History of cycling

The maker of the penny farthing

go cycle

The Royal Borough of Kingston has a rich history of cycling, including direct links to pioneers in cycling history.

The maker of the penny farthing

Surbiton resident and carpenter's apprentice John Keen became one of the most important pioneering figures in cycling history. At the age of 20 he won his first race in Richmond on a bike known as the "boneshaker". Soon after he quit his carpentry career and dedicated himself to becoming the undisputed "boneshaker" racing champion of Britain. He could ride half a mile in 2 min 45 secs.

Keen realised the "boneshaker" was heavy and cumbersome in design and went on to build something better - the "ordinary bicycle" - which later became known at the "penny farthing". He manufactured the bikes at his workshop in Victoria Road, with a model known as the "eclipse" widely acknowledged to be one of the finest produced because of its height and light-weight design. Riding the "eclipse", Keen became the best all round rider Britain had ever known, as skilled on the track as he was on the road, sometimes racing in front of crowds of up to 25,000.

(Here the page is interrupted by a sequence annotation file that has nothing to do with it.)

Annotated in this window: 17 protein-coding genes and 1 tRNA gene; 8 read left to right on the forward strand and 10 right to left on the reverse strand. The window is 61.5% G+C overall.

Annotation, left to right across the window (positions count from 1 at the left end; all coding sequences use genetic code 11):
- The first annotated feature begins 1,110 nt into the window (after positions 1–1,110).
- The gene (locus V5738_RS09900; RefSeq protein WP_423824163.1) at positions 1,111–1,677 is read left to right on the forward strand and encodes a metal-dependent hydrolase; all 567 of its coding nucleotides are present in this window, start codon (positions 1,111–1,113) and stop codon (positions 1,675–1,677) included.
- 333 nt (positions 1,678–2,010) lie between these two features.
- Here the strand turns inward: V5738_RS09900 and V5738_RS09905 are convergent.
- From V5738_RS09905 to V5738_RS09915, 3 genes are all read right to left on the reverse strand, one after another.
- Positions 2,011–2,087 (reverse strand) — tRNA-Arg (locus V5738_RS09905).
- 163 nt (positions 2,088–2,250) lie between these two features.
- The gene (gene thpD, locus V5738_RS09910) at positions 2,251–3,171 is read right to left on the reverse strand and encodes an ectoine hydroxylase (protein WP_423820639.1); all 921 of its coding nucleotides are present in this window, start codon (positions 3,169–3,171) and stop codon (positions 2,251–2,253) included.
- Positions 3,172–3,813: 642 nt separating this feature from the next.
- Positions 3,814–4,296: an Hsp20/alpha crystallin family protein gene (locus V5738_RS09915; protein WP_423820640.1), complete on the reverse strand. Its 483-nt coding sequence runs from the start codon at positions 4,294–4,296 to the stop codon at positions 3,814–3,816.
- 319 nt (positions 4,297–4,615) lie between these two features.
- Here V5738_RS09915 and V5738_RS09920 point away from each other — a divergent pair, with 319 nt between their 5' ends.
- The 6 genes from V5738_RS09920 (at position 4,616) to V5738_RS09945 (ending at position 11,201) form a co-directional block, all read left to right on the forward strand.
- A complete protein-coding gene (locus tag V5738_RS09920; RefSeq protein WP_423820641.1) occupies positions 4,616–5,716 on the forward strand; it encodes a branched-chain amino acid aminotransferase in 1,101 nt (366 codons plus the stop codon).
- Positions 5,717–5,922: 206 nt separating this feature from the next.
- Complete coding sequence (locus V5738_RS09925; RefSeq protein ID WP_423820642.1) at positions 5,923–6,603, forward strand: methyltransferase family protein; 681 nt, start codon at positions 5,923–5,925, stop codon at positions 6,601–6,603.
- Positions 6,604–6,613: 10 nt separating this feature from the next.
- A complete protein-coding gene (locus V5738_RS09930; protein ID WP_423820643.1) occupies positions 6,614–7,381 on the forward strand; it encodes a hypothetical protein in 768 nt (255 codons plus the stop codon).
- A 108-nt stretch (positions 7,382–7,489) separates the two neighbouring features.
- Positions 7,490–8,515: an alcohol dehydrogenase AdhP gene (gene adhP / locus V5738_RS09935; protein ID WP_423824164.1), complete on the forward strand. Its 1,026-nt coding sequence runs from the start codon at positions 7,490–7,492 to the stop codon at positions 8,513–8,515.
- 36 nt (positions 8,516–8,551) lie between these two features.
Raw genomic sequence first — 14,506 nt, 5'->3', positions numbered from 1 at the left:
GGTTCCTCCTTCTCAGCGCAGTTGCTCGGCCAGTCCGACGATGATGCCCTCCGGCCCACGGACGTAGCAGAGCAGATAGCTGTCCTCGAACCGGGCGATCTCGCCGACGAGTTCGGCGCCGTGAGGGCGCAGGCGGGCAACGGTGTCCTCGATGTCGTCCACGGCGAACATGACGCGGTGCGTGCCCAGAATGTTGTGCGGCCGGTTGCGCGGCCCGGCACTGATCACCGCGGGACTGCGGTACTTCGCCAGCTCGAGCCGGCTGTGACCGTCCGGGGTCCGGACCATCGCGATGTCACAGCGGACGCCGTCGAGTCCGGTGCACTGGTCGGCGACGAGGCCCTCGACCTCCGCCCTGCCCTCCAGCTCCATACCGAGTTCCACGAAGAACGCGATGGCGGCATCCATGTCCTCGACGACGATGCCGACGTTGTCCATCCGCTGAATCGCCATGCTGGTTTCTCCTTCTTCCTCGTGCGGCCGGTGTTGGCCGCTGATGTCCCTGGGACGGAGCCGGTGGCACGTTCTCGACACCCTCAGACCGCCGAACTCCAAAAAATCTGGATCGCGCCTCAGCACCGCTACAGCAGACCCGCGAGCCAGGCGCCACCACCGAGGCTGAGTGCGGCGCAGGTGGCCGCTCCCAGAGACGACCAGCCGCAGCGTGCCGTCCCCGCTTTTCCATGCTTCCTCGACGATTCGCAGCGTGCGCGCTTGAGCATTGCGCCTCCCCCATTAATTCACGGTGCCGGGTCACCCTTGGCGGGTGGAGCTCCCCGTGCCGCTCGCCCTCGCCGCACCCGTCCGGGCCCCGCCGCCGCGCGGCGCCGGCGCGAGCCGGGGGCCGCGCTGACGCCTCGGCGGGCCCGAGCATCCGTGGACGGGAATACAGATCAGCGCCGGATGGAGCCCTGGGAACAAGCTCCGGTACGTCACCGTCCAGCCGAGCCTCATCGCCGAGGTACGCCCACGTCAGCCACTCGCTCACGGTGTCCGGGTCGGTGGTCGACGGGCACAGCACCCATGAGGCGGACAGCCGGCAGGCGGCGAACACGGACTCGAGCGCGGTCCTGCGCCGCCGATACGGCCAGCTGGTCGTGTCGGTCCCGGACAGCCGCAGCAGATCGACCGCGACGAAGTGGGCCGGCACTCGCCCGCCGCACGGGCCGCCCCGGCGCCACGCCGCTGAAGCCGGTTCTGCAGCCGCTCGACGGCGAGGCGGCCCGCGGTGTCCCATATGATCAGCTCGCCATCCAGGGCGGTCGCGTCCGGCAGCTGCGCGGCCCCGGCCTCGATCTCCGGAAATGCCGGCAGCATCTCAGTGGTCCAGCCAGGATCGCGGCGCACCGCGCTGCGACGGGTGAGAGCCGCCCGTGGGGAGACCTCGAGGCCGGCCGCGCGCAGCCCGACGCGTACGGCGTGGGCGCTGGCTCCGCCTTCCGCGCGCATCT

Known as Happy Jack, Keen raced until he was 36, but his health failed and he faded into obscurity. He died in 1902. The Sporting Mirror reported that "no rider has done more to develop cycling than John Keen".

John Keen
 You can find out more about history in Kingston at the Kingston Museum and History Centre.

The future of cycling in Kingston

As a borough so rich in cycling history it is fitting that we continue to invest in cycling for the future with Go Cycle. Through a £30 million fund from Transport for London and the Mayor of London, we're developing healthy streets across our borough by creating 10 new cycle routes with improvements to public spaces as well.